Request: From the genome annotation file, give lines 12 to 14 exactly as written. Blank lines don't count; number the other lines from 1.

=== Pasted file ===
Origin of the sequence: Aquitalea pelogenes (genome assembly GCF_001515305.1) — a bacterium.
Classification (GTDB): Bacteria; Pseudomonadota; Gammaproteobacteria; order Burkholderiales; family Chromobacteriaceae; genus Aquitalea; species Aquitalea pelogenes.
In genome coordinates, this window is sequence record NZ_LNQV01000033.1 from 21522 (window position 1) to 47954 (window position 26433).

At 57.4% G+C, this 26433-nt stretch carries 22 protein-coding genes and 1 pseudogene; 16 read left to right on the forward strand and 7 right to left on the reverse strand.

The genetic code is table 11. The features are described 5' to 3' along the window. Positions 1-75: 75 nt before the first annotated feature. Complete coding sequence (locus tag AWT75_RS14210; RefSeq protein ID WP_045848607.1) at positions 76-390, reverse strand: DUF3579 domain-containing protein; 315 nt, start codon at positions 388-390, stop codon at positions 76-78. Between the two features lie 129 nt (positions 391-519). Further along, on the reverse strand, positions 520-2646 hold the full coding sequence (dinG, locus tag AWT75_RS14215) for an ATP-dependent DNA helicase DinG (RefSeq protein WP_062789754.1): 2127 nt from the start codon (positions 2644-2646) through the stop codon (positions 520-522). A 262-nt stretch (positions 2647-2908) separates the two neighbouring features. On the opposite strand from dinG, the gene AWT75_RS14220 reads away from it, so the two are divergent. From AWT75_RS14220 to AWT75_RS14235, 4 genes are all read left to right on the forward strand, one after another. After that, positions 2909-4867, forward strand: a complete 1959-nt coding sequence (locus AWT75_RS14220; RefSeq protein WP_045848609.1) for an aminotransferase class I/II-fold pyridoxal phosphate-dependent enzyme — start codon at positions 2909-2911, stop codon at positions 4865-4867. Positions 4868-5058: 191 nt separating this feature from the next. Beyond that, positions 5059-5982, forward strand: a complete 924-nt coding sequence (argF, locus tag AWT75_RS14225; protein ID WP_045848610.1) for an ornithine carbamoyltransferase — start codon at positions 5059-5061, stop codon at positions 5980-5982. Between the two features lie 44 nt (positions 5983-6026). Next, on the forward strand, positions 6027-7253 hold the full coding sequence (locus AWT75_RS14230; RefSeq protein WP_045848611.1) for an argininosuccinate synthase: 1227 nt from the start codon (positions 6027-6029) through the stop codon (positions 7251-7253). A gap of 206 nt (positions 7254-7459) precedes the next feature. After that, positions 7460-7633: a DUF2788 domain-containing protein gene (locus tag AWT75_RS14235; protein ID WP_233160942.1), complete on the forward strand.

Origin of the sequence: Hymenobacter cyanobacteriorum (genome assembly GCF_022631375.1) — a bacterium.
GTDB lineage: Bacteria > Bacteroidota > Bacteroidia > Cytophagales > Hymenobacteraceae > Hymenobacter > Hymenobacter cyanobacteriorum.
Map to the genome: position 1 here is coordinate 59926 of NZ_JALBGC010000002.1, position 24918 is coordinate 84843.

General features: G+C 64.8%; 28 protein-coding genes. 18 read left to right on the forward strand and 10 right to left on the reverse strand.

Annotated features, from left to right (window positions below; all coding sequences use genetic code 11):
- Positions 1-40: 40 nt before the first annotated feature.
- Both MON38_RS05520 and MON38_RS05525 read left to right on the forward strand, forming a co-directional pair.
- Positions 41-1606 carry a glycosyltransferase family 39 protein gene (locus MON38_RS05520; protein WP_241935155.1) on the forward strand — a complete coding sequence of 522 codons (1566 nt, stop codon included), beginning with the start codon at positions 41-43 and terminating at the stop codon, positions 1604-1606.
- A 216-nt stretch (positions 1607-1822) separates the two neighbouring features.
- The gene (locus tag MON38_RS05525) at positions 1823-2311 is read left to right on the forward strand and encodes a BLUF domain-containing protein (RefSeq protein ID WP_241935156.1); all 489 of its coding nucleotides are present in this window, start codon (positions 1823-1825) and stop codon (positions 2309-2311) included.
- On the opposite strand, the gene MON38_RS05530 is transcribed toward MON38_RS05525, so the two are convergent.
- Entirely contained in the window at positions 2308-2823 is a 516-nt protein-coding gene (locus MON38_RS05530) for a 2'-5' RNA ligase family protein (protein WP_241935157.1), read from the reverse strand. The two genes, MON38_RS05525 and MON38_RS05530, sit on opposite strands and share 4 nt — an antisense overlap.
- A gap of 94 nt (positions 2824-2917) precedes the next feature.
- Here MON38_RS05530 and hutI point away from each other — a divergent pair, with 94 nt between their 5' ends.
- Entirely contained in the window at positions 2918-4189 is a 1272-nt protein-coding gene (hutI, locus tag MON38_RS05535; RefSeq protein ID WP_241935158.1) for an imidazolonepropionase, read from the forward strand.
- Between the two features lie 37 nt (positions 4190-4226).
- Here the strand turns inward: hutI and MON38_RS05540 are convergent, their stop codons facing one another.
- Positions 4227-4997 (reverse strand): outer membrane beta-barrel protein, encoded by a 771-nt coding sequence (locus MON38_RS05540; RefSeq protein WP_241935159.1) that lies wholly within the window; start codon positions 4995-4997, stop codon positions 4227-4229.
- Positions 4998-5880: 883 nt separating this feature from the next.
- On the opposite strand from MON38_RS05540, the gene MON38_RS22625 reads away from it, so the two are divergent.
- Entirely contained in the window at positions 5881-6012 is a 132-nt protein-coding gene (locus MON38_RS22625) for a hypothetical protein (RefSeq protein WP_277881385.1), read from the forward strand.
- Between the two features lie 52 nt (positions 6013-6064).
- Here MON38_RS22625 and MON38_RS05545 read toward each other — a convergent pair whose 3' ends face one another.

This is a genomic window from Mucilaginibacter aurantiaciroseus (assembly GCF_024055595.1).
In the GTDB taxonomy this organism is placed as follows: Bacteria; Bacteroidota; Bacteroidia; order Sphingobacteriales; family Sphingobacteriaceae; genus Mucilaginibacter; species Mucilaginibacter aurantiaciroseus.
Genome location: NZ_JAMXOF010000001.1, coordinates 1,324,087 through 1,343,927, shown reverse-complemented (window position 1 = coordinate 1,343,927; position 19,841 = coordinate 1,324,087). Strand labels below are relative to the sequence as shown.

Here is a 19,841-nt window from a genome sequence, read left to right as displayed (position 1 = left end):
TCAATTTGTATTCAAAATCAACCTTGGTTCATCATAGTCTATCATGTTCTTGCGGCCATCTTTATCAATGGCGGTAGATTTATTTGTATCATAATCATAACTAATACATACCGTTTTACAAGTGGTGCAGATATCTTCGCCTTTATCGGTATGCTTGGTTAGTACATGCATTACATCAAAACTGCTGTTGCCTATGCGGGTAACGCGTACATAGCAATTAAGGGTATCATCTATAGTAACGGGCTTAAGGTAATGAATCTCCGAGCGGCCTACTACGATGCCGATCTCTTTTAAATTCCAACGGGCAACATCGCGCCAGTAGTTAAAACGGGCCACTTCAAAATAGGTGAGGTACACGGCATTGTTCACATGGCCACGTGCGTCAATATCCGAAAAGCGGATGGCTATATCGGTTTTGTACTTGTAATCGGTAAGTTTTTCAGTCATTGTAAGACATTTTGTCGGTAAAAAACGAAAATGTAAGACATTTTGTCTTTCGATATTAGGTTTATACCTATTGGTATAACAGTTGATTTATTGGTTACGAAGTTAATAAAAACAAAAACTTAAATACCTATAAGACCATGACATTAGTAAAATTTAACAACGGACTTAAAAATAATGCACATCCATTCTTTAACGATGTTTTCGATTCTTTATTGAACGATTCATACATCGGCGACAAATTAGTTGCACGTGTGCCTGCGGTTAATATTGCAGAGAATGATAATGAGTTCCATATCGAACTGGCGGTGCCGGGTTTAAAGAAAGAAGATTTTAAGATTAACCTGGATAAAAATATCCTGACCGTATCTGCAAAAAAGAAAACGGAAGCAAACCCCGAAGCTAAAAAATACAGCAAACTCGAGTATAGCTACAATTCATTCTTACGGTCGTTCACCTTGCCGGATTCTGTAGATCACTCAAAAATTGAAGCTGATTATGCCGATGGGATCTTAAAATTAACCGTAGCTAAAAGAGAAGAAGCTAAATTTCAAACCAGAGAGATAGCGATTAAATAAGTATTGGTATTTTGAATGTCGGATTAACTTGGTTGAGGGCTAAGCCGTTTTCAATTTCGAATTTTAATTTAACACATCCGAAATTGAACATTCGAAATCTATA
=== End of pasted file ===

- Both MON38_RS05520 and MON38_RS05525 read left to right on the forward strand, forming a co-directional pair.
- Positions 41-1606 carry a glycosyltransferase family 39 protein gene (locus MON38_RS05520; protein WP_241935155.1) on the forward strand — a complete coding sequence of 522 codons (1566 nt, stop codon included), beginning with the start codon at positions 41-43 and terminating at the stop codon, positions 1604-1606.
- A 216-nt stretch (positions 1607-1822) separates the two neighbouring features.